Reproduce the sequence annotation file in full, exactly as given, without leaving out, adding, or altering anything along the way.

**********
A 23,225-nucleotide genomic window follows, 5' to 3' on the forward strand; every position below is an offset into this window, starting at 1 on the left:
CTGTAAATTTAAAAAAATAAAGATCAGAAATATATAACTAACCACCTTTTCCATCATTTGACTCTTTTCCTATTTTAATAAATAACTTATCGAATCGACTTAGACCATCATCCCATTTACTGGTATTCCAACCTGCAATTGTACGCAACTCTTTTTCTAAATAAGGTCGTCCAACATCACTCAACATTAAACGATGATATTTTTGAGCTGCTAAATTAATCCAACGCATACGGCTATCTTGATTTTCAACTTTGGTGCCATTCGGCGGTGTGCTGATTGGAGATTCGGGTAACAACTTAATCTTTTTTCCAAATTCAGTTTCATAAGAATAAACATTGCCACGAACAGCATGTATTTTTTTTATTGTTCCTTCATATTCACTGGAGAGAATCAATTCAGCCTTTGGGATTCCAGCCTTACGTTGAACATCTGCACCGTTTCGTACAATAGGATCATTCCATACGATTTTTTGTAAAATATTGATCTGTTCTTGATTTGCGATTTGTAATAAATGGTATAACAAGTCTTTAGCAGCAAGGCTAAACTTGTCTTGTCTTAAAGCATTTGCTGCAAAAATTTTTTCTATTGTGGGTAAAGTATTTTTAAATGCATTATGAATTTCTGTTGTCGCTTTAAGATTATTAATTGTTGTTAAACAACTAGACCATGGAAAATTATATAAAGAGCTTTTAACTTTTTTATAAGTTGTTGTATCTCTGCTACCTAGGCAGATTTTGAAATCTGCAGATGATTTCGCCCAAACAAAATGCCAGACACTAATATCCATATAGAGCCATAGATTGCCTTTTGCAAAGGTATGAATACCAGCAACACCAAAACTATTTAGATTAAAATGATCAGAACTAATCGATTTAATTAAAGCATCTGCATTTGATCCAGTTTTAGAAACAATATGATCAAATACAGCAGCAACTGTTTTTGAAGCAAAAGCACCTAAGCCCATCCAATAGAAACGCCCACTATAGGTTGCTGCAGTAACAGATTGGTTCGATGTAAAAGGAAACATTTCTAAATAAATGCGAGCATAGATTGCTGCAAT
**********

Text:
A 23,225-nucleotide genomic window follows, 5' to 3' on the forward strand; every position below is an offset into this window, starting at 1 on the left:
CTGTAAATTTAAAAAAATAAAGATCAGAAATATATAACTAACCACCTTTTCCATCATTTGACTCTTTTCCTATTTTAATAAATAACTTATCGAATCGACTTAGACCATCATCCCATTTACTGGTATTCCAACCTGCAATTGTACGCAACTCTTTTTCTAAATAAGGTCGTCCAACATCACTCAACATTAAACGATGATATTTTTGAGCTGCTAAATTAATCCAACGCATACGGCTATCTTGATTTTCAACTTTGGTGCCATTCGGCGGTGTGCTGATTGGAGATTCGGGTAACAACTTAATCTTTTTTCCAAATTCAGTTTCATAAGAATAAACATTGCCACGAACAGCATGTATTTTTTTTATTGTTCCTTCATATTCACTGGAGAGAATCAATTCAGCCTTTGGGATTCCAGCCTTACGTTGAACATCTGCACCGTTTCGTACAATAGGATCATTCCATACGATTTTTTGTAAAATATTGATCTGTTCTTGATTTGCGATTTGTAATAAATGGTATAACAAGTCTTTAGCAGCAAGGCTAAACTTGTCTTGTCTTAAAGCATTTGCTGCAAAAATTTTTTCTATTGTGGGTAAAGTATTTTTAAATGCATTATGAATTTCTGTTGTCGCTTTAAGATTATTAATTGTTGTTAAACAACTAGACCATGGAAAATTATATAAAGAGCTTTTAACTTTTTTATAAGTTGTTGTATCTCTGCTACCTAGGCAGATTTTGAAATCTGCAGATGATTTCGCCCAAACAAAATGCCAGACACTAATATCCATATAGAGCCATAGATTGCCTTTTGCAAAGGTATGAATACCAGCAACACCAAAACTATTTAGATTAAAATGATCAGAACTAATCGATTTAATTAAAGCATCTGCATTTGATCCAGTTTTAGAAACAATATGATCAAATACAGCAGCAACTGTTTTTGAAGCAAAAGCACCTAAGCCCATCCAATAGAAACGCCCACTATAGGTTGCTGCAGTAACAGATTGGTTCGATGTAAAAGGAAACATTTCTAAATAAATGCGAGCATAGATTGCTGCAAT